Consultations so far through the engagement panel comprise an online survey, telephone town halls and the workbook. More than 760,000 Albertans participated telephone town halls, says the province’s website. About 94,000 Albertans completed an online survey, but critics said it lacked objectivity and failed to ask whether respondents favour an Alberta pension plan.

In the workbook, an option exists for respondents to select one of a range of answers from “definitely not” to “definitely” when asked whether they support moving to an Alberta pension plan.

 

Ace of spades card on ad for Chase the Ace at the Pincher Creek Legion

 

NDP Town Halls

The NDP is accepting registrations now for eight more town halls. They are:

Central Edmonton, Jan. 30, 6 p.m.

Lethbridge, Jan. 30, 6 p.m.

Medicine Hat, Jan. 31, 6 p.m.

High River, Feb. 1, 6 p.m.

Edmonton South, Feb. 6, 6:30 p.m.

Drumheller, Feb. 9, 6 p.m.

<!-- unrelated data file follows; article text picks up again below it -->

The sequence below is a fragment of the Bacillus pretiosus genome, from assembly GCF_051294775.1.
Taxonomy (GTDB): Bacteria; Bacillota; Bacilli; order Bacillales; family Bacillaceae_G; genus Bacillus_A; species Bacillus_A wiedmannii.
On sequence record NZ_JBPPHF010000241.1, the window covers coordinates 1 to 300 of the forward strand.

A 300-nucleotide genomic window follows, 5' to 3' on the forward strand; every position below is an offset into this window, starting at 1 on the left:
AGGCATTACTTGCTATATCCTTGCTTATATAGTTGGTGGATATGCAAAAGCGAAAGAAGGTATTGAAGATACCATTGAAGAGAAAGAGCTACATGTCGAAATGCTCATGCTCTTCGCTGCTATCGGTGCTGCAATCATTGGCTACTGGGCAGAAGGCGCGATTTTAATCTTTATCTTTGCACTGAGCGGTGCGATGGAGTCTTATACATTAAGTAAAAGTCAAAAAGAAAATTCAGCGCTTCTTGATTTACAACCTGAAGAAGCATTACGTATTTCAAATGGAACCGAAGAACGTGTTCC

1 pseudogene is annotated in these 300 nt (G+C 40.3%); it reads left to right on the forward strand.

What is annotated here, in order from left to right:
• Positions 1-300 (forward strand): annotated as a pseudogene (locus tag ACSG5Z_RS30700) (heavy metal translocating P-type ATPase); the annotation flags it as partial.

Calgary South, Feb. 11, 2 p.m.

Calgary North Central, Feb. 24, 11 a.m.

Interested Albertans can register for any of the NDP town halls at www.albertasfuture.ca. Also on the site is a survey that asks: “Should Alberta leave the Canada Pension Plan?” Options are yes, no and unsure. Those who select yes or no are given space to expand.

 

 

Opposition Leader Rachel Notley told the legislature before Christmas that two NDP-organized town halls had 85 and 90 per cent of attendees against Alberta withdrawing from the CPP, based on shows of hands. At the Red Deer-South event, UCP MLA Jason Stephan attended—“I’ll give credit where credit is due,” said Notley.